Following my research into Brancusi’s use of generalised forms, and Calder’s approach to drawing through sculpture and singular lines, I was keen to go along to the Henry Moore studios and gardens before they close for the winter season.
On this visit, I encountered several of his bronze cast sculptures dotted around the estate where he used to live and work for the majority of his career, as well as the various studios he had there. There was also an exhibition being shown cataloguing his approach to drawing and how their role in his artistic practice changed over the years.
I was excited to discover the sculpture after being encouraged to get ‘hands-on’ with the outdoor ones and feel their texture when purchasing my entry ticket.
I found it really engaging to be encountering sculpture at such scale and so personally – it seemed an artform made for human observation and interaction. Many of them I could step into, and touch, and peer around. They offered interesting changing forms when you looked at different angles, as you walked around it. The sculptures themselves bear the marks of their making – the above piece is smoothed but also deliberately etched into.
The above piece shows clearly defined grooves that I believe have been made by the artist’s own hands – running my hand along it felt as though I were running it through carved wet clay.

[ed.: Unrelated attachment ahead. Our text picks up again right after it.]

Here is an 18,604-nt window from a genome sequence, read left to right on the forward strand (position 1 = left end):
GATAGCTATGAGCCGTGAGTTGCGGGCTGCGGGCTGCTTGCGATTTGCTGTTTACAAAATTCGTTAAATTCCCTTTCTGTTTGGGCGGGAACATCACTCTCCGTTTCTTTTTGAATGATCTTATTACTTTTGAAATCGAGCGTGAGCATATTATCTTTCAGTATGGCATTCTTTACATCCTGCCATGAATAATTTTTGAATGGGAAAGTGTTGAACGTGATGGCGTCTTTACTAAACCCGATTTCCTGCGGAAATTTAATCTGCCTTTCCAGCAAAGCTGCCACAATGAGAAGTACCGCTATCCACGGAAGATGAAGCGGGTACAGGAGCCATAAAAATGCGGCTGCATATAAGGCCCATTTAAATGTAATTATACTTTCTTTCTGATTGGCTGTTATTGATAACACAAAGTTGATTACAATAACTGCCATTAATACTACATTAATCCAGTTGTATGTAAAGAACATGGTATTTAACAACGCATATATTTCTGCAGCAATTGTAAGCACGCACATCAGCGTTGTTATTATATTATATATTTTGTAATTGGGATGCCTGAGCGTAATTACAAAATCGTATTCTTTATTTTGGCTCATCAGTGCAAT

The above work had intriguingly distinct forms from different angles.
The pieces I found less intriguing were perhaps the ones he is best known for, the reclining figures.
I found some of the forms here interesting, but I couldn’t get past the fact that these were staging the female nude as object. The figure is uniformly passive, and static. She is reduced to her ‘primary function’ as childbearer. This could only make the contorted forms and exaggerations of fertile hips etc seem exploitative for me.
John Berger’s ‘Ways of Seeing’ was released in 1972, ahead of all but one of the sculptures shown above, and in episode/chapter 2 he dealt with the problematic obsession with the female nude in art history. This feminist perspective may not have been taken seriously by Moore etc however, with contemporary reviews in the industry literature dismissing Berger as ‘a committed leftist who poses as the antagonist to all received knowledge about the arts’ (J.A.Robinson writing in the Journal of Aesthetic Education Oct 1974) – with no direct mention of the feminist argument he had been making. Indeed the modern movement was less under scrutiny here than mass media imagery for Berger, but that the passive female nude and mystification as the Great Mother could be still so primary to an influential artist like Moore at this time suggests perhaps it should have been.
This episode was aired just at the start of a great feminist movement in art history, which was kickstarted by Linda Nochlin’s article from the year prior ‘Why are there no great women artists?’. I am interested to read more into this subject and hope to start with some writings by Griselda Pollock.